Author Topic: The Yamaha Genos Keyboard  (Read 189 times)

Hugh Wallington

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The Yamaha Genos Keyboard
« on: March 09, 2018, 06:10:43 PM »
The Yamaha Genos Keyboard



A DEMO showing what the Yamaha Genos is really about. 

Don't give up on it after listening to the first part of the Demo.  I nearly did.  I wasn't too impressed with the song he played at the beginning (not my cup of tea).  And as for playing chords with two fingers?  Well, that's two fingers from me.  But then he gets into the real technological differences in this keyboard. 

First, the nine inch colour touch screen to access all the features.  So much better than pressing buttons 'next to the screen' for something you want.

Then there's the nine 'faders' that can control different things.  You can control the 'balance' between the various PARTS of a STYLE (Rhythm 1, Rhythm 2, Bass, Chord 1, Chord 2, Pad, Phrase 1 and Phrase 2).  That's 8 faders.  Perhaps someone can tell me what the ninth one is?



I'm sure that when we play something we all make sure there is a proper 'balance' between the STYLE (Rhythm and Chord, which have their own volume levels you can adjust for balance) and the voices we are using on the Lower and for the melody on the Upper, but how often do we take note of the balance between the various 'parts' in a Style?  A repeating piano too loud?  Or not loud enough?  On the AR you can make adjustments to the balance of the Style Parts, but have to do it on screen in advance, and SAVE to a USER slot.  How convenient to be able to do this 'live', in real time.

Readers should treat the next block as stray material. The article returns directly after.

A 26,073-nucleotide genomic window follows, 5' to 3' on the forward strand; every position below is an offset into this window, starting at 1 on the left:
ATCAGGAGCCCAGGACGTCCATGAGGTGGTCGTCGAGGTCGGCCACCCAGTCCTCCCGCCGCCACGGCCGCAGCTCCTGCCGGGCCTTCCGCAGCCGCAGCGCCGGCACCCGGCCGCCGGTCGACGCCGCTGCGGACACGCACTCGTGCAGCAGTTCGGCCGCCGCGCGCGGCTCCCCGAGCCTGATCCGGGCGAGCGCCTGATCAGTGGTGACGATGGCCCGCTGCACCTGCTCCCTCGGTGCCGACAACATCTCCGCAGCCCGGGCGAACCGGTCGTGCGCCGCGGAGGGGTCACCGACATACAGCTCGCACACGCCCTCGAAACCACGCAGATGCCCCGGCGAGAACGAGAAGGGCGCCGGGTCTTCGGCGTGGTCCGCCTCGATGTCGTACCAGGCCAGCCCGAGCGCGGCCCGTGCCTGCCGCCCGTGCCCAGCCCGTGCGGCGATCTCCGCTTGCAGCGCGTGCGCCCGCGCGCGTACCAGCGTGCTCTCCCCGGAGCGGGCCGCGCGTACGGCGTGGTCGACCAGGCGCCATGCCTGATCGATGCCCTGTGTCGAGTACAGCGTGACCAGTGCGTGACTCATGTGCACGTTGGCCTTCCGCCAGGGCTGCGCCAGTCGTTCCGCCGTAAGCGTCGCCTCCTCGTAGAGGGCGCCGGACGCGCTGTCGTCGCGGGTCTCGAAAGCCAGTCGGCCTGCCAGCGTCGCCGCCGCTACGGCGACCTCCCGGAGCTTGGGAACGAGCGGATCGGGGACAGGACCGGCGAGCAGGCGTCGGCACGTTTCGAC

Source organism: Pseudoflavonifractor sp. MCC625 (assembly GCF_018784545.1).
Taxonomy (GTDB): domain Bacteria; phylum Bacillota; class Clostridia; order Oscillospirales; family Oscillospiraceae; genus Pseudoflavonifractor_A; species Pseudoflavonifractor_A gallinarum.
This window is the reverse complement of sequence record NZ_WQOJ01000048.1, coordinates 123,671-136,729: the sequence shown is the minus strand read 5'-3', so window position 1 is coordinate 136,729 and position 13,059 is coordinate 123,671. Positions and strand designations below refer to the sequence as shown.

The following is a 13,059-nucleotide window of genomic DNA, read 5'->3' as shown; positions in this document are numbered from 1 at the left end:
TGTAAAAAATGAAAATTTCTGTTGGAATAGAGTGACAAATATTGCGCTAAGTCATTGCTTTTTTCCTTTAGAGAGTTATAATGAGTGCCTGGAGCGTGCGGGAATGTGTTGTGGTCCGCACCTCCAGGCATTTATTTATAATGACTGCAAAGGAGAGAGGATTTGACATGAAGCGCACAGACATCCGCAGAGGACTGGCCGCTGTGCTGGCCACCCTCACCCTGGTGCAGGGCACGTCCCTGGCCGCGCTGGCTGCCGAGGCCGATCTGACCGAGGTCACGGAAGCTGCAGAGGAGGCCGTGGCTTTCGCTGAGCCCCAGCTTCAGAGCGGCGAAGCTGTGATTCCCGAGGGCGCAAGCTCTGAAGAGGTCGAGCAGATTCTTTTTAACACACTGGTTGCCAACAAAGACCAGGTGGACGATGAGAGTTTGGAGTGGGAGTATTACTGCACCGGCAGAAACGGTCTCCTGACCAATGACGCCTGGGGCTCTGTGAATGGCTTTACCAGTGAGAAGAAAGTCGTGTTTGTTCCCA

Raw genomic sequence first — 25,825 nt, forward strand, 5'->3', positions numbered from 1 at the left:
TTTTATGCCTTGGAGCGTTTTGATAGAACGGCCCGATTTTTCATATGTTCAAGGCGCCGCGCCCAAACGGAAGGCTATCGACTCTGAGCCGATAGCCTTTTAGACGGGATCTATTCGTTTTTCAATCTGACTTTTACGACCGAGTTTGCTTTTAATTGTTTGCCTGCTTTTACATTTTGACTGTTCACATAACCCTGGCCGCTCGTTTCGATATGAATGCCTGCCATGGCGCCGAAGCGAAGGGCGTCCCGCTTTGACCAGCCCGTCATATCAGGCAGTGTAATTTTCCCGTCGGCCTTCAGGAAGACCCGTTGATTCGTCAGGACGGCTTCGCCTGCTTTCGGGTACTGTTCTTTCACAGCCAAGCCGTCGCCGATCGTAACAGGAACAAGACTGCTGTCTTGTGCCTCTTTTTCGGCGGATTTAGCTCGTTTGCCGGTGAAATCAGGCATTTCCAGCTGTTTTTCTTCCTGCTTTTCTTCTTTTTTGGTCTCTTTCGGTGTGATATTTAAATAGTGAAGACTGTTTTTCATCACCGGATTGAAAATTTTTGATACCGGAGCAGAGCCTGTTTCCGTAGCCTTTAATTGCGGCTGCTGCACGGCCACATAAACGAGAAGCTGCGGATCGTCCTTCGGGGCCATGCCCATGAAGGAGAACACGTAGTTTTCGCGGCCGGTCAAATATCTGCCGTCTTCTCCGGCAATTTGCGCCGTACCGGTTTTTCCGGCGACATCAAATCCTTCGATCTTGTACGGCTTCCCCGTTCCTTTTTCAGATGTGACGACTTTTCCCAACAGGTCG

And then, for organists, those nine 'faders' can become DRAWBARS for the various flute footages.  16', 8' etc.  The complete range is shown below.



And then there's the 'rotating speaker' effect (Tremolo / Leslie).  On the AR you have FAST, or SLOW (or none at all).  And you can alter the rotating speed on screen, in advance, and SAVE it.  But again, on the Genos you can alter that speed in 'real time'.

Then, for the Classical player, as explained later in the demonstration, you can get different strings sounding depending on where you play them on the keyboard.  This innovation is called Kino Strings (German, meaning Movie Theatre).  And if you choose Ensemble Mode, if you  play one note, you get a violin.  If you play two notes together you get 1st and 2nd violins, panned hard left and right.  If you play three or more notes together, then added to the 1st and 2nd violins you get viola, cello, contrabass sitting in the middle (I think you would need two hands to play that lot, but then I did say 'Classical').  How amazing is that?  To play notes together and have different voices for each note, and 'panned' differently.  This feature is on both the Tyros 5 and on the Genos.

Then there's an Articulation button that modifies how eg. the mouth organ sounds when played.

You can tell that I am impressed.  But I think it would take the rest of my life to explore all it's features.  I am still discovering things about my AR, and I have had that since 1998.

Does anyone have a Genos Keyboard in addition to their AR?

Hugh
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